She opened by describing her own professional career as a classical singer. She preferred the concert scene stage to the operatic one and as such had appeared on some of the most famous stages in the world.
After telling us that the voice should be considered as an instrument she played various extracts, including some of her own performances, to demonstrate it. We were told that the most polished singer will be the one who has successfully learned how they can use their whole body to make the sound they wish to achieve. As an example she showed us how the vocal range can be extended by those able to best utilize control of their breathing.
Archery is a sport that not many of us knew much about but Barry Groves, who has won countless championships and trophies in archery gave us an excellent presentation on the subject.
We looked at the history of archery which evolved from simple wooden bows and arrows to the complex equipment used by today’s archers.
We learned about the ‘Archer’s Paradox’ or the phenomenon of an arrow striking its target when pointed slightly to the side of the target – caused by the fact that arrows do not pass through the bow but must divert past it.
We also looked at the various ways in which archers compete: target archery or field archery to simulate hunting animals in woodland or finally, to the formula one of archery ‘flight archery’ where archers must achieve the greatest distance of flight where distances of greater than 1.5 km have been achieved.
The range of equipment is bewildering from simple traditional bows with wooden arrows to high tech compound bows made from aluminium and fibreglass with stabilisers and telescopic sights. Arrows also have come a long way being made from aluminium or carbon fibre.
The accuracy of bowman with this equipment is amazing and we saw a video of a Korean archer who was able to hit the centre of the bull with an arrow then fire another arrow to embed itself inside the first.
We were grateful to Brian Lamerton who stepped in the last minute after a cancellation to give us an excellent, Illustrated presentation on a cruise to Antarctica. The cruise left from Ushuaia, the most southern city in Argentina and proceeded via the Falkland Islands, South Georgia, Elephant Island and the Antarctic Peninsular.
We learned about the Antarctic Treaty which regulates international relations and the regulations which cover environmental conservation. One of the conditions was that only 50 people can go ashore at any one time. One or two of the shore visits were very hairy – In small boats with rough seas.
Brian showed some stunning photographs of penguins and other wildlife as well as the amazing terrain. It was also interesting to see photographs of the places they visited including Port Stanley and Grytviken in South Georgia which is a derelict whaling station and where Ernest Shackleton was buried.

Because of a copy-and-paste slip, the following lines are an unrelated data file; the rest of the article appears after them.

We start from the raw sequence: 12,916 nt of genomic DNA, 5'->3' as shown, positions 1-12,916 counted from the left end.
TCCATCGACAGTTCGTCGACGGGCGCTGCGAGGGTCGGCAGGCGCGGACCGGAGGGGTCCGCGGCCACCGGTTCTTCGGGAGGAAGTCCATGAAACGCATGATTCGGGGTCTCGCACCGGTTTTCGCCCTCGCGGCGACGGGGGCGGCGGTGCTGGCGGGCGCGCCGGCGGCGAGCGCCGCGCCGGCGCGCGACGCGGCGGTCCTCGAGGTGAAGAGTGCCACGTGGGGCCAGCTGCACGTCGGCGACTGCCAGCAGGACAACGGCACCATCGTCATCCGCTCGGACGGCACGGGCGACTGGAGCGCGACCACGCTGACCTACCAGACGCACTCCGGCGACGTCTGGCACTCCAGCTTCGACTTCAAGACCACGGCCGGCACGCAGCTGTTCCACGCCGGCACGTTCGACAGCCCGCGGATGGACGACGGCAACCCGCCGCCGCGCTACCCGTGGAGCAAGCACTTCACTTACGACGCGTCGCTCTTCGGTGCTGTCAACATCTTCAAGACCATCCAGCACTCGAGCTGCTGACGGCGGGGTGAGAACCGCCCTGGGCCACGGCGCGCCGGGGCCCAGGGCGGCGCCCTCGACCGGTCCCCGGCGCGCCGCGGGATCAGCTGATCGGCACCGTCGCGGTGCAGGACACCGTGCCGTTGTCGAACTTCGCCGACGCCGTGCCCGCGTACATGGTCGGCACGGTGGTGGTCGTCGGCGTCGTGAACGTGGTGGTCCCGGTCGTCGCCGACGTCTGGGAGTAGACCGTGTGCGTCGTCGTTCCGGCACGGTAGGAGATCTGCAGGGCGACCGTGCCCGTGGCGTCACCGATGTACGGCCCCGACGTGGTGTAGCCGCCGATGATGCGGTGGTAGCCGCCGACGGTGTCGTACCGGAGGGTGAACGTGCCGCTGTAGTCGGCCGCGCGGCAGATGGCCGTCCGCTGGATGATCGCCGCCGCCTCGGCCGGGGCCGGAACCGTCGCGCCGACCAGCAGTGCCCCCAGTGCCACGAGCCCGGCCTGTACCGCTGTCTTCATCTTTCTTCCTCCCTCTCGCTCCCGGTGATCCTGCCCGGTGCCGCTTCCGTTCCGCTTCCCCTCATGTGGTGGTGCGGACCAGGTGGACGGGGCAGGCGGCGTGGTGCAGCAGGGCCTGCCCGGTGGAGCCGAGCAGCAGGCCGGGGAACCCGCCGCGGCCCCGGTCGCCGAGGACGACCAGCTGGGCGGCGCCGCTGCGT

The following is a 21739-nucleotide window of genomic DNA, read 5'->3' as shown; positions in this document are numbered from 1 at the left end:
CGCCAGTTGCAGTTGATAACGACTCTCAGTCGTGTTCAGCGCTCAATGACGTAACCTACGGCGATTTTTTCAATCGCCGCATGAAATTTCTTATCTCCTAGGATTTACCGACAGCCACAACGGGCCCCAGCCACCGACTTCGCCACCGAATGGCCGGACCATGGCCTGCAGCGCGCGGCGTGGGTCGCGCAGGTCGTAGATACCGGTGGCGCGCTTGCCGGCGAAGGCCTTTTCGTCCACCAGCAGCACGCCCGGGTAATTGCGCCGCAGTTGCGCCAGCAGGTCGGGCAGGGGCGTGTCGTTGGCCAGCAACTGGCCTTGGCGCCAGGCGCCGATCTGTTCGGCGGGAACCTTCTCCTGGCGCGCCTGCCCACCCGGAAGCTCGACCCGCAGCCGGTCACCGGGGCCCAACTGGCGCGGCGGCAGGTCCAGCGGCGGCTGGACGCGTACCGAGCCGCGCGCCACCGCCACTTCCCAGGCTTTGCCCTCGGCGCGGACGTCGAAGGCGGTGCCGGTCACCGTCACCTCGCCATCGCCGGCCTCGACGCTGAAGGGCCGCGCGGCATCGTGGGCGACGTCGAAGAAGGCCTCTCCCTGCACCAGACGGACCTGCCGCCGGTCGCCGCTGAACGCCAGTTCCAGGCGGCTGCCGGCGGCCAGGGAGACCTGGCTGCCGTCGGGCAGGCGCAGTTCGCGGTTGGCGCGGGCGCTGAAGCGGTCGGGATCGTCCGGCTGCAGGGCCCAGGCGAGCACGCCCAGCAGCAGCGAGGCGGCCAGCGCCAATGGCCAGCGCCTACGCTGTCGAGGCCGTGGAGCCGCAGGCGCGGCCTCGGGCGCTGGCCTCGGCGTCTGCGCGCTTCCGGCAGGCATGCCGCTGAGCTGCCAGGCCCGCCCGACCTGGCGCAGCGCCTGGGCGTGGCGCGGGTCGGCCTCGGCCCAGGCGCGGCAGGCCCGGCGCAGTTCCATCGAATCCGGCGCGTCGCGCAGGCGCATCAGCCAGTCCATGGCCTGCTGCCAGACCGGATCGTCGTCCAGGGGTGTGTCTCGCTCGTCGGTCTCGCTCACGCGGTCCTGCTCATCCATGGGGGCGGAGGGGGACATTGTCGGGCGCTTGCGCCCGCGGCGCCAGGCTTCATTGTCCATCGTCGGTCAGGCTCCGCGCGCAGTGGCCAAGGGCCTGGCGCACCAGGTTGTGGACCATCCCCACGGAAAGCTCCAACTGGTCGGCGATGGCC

Bill Affleck gave an impressive presentation on the Invasion of Sicily during World War II. He reminded us that this was just the ‘Latest Invasion’ as Sicily had been invaded many times before. The talk was illustrated with digital slides of excellent maps and photographs which were well combined and described.
The story of the invasion from it’s planning to its detailed unfolding from invasion of the beaches to the withdrawal of German forces was an epic tale littered with failures in communications and wrong decisions. We looked at the command structure of the British and American forces under General Eisenhower and learned that by contrast, the German and Italian command was fragmented and incoherent.
From landings in the South, the American force under General Patton took most of the west and north of the Island in an energetic campaign while the British force under Montgomery having made a good start, embarked on too ambitious a programme and became bogged down with serious fighting in the East.
Bill concluded that the real winner of the conflict was the German General Baade whose planning and execution of the German withdrawal enabled them to save a large proportion of their fighting forces and equipment from the Island. He also concluded that the losers were the Sicilian people.
Adrian Lyster’s talk about the NHS concentrated on the establishment of pain clinics in the Gloucestershire trust where he had started as an unpaid volunteer and achieved the status of a consultant specialising in acupuncture.
We learned about the nature of pain and how pain is not felt at the point where the pain is generated but in the brain. We also learned that the messages from the source to the brain are carried by nerves and there is a theory that those nerves pass through ‘Gates’ which can control the perception of pain.
We also learned the difference between acute pain and chronic pain and that the latter can persist long after trauma has healed or where there is no trauma – an extreme example being the phenomenon of pain which can feel like it comes from a limb that has been amputated. It is chronic pain that is of particular interest to the clinics.
Adrian explained that the methods used target the brain and nervous system and may include acupuncture as well as meditation and distraction techniques. He explained how some alternative therapies can work where drugs do not and that these procedures may have less side effects than drug treatments.